(Did I mention that Universal Health Care with extensive early childhood severe trauma therapy would really help many individuals, and thus, society as well??)

Dear Readers, any additional ideas toward learning, especially multiple #LanguageLearning as part of on-going education and empathy-building, to #EndPoverty, #EndHomelessness,  #EndMoneyBail & achieve freedom for All HumanKind

Support our key #PublicDomainInfrastructure  & #StopSmoking for CCOVID-19:
1. #PublicLibraries,
2. #ProBono legal aid and Education,
3. #UniversalHealthCare, and
4. good #publictransport
Read, Write

Stayed on Freedom's Call: Cooperation Between Jewish And African-American Communities In Washington, DC, Ranked Choice Voting and Housing for ALL!!, Teach and Learn (Lesson Plans)!

ShiraDest

NaNoWriMo 2020 CE

November, 2020 CE = 12020 HE

(The previous lesson plan since this post, and the most recent lesson plan…)

Creative Commons License
Shira Destinie Jones by ShiraDest is licensed under a Creative Commons Attribution-NonCommercial-ShareAlike 4.0 International License.

31 thoughts on “Thoughtful Thursdays, writing, and community vs. self-Health Care

    1. Cool, thank you, Dolly: which one? 🙂
      Just joking, I assume you mean the NaNo novel referred to in this post, vs. the one I really want folks to read (Stayed on Freedom’s Call), which I probably ought to post about more often.
      I hope that you find it enjoyable reading, but it not, please do not feel obligated to read the whole novel.
      I hope that you had a good day, yesterday, and please accept my apologies for the delay in replying to your comment.
      Much love to you as well,
      Shira

      Liked by 2 people

      1. No apologies necessary, dear Shira. Yes, I am reading the one referenced in your post. I have been busy, though, with students using their weekend off to bombard me with questions, comments, and desperate end-of-semester pleas.
        Big air hugs,
        D

        Liked by 1 person

  1. I doubt ‘society’ will ever have the generosity of spirit to accept people with PTSD. I realise, through experience, there are very few professionals who can deal with severe childhood trauma or even cases of assault in adulthood. One tends to despair of ever being heard and understood. A LOT of the responsibility for healing is put on the ‘victim’s’ shoulders. I am beginning to accept dealing with trauma can be addressed on a spiritual level. That excludes organised religion!!

    Liked by 1 person

    1. You’re absolutely right that victims do get blamed, very very often, both for the initial events and also for slow healing. And much of organised religion exacerbates the problem, true, but there are also parts, even of some org. religions, that help: witness my ancestors, for instance, both those who were enslaved up until the end of the US Civil War, and even those who were free before the war -they absolutely had to draw upon the faith provided by religion in order to survive. The Quakers bought and freed my 5xs gr grandfather (Miles Manzilla), so not all organised religion can be blamed. There are also progressive streams of many religions currently working to build empathy and justice in this world -look at Abraham Joshua Heschel, who marched in Selma, Alabama, with the Reverend Dr. King. Both men were deeply religious, and that faith helped them do great and difficult things to make the world a bit better.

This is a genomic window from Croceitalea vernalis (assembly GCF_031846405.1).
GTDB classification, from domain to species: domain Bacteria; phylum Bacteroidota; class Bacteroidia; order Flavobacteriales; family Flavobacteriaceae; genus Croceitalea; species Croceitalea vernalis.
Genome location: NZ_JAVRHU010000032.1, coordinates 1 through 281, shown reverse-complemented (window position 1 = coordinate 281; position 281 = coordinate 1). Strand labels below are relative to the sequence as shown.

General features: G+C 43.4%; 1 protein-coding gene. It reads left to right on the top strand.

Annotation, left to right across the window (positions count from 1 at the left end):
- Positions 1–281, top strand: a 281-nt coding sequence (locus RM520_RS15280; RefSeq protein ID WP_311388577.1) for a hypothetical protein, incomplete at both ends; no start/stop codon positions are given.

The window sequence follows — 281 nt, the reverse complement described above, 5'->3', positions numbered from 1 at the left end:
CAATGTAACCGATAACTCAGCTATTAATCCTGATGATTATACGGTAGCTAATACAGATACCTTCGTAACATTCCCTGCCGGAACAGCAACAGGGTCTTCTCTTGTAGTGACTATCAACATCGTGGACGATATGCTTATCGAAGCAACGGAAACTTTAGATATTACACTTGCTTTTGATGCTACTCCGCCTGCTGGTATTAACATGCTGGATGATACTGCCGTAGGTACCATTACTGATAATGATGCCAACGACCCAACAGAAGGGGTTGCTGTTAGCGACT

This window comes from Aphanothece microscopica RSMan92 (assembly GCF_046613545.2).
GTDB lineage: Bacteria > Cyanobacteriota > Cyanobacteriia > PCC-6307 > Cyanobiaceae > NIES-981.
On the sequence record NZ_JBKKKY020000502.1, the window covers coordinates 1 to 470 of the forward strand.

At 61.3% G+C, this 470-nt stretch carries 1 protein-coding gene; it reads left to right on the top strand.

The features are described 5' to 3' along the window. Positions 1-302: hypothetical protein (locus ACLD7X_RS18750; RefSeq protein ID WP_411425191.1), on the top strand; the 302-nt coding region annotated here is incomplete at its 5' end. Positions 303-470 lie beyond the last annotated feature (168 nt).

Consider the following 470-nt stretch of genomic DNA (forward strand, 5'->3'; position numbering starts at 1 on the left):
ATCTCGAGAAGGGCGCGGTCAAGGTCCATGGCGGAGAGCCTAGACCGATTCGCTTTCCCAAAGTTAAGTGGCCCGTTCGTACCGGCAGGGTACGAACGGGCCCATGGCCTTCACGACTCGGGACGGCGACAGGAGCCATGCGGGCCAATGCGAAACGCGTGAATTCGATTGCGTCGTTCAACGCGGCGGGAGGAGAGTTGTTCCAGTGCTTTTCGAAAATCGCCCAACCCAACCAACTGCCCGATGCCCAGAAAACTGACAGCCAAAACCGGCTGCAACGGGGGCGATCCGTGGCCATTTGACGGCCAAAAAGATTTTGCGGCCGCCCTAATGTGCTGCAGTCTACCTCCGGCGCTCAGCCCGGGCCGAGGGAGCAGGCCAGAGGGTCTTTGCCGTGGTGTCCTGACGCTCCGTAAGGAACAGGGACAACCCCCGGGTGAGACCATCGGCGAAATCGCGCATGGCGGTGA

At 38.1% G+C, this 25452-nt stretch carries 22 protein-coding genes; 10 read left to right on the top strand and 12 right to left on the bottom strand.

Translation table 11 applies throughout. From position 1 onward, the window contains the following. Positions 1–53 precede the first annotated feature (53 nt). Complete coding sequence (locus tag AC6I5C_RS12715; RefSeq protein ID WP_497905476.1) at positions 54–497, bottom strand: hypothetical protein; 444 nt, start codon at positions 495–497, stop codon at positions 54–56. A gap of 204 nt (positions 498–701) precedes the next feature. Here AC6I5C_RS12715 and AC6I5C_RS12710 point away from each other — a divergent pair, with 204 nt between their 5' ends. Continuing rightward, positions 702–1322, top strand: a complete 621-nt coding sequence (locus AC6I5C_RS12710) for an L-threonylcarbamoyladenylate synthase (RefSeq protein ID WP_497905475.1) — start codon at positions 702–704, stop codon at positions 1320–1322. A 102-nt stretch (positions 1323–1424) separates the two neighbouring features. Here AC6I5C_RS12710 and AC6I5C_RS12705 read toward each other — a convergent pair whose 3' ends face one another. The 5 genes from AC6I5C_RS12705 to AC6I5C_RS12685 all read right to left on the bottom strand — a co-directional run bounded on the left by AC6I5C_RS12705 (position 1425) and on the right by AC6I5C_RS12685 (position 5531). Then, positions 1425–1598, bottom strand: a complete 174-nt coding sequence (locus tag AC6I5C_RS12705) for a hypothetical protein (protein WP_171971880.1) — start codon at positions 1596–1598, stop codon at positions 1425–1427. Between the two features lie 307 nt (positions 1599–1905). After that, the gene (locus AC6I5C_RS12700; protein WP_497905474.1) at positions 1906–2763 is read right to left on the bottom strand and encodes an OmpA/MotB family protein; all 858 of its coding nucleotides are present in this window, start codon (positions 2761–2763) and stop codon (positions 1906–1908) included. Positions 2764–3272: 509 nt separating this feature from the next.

Liked by 2 people

        1. LOL!! 🙂 Yes.

          I suppose that sometimes the exception proves the rule, yet even the Catholic church provided sanctuary to my Great Grandmother and her siblings after the murder of my gr. great grandfather, who’d described Catholicism as ‘a great evil from which the Negro people had at least been spared’ before his own kids end up converting in the orphanages! But my great aunt’s entrance into the convent enabled her to teach, to bring one brother and both sisters to safe haven (I presume that’s why they were in DC when she went to the Mother House in Baltimore), and even to leave a legacy for later generations to understand what happened to destroy a once prosperous Black family.

          Liked by 2 people

        2. I don’t think that Black culture was lost, initially, do to missionary efforts. It took time, other resources, and other interests to make that loss of culture happen.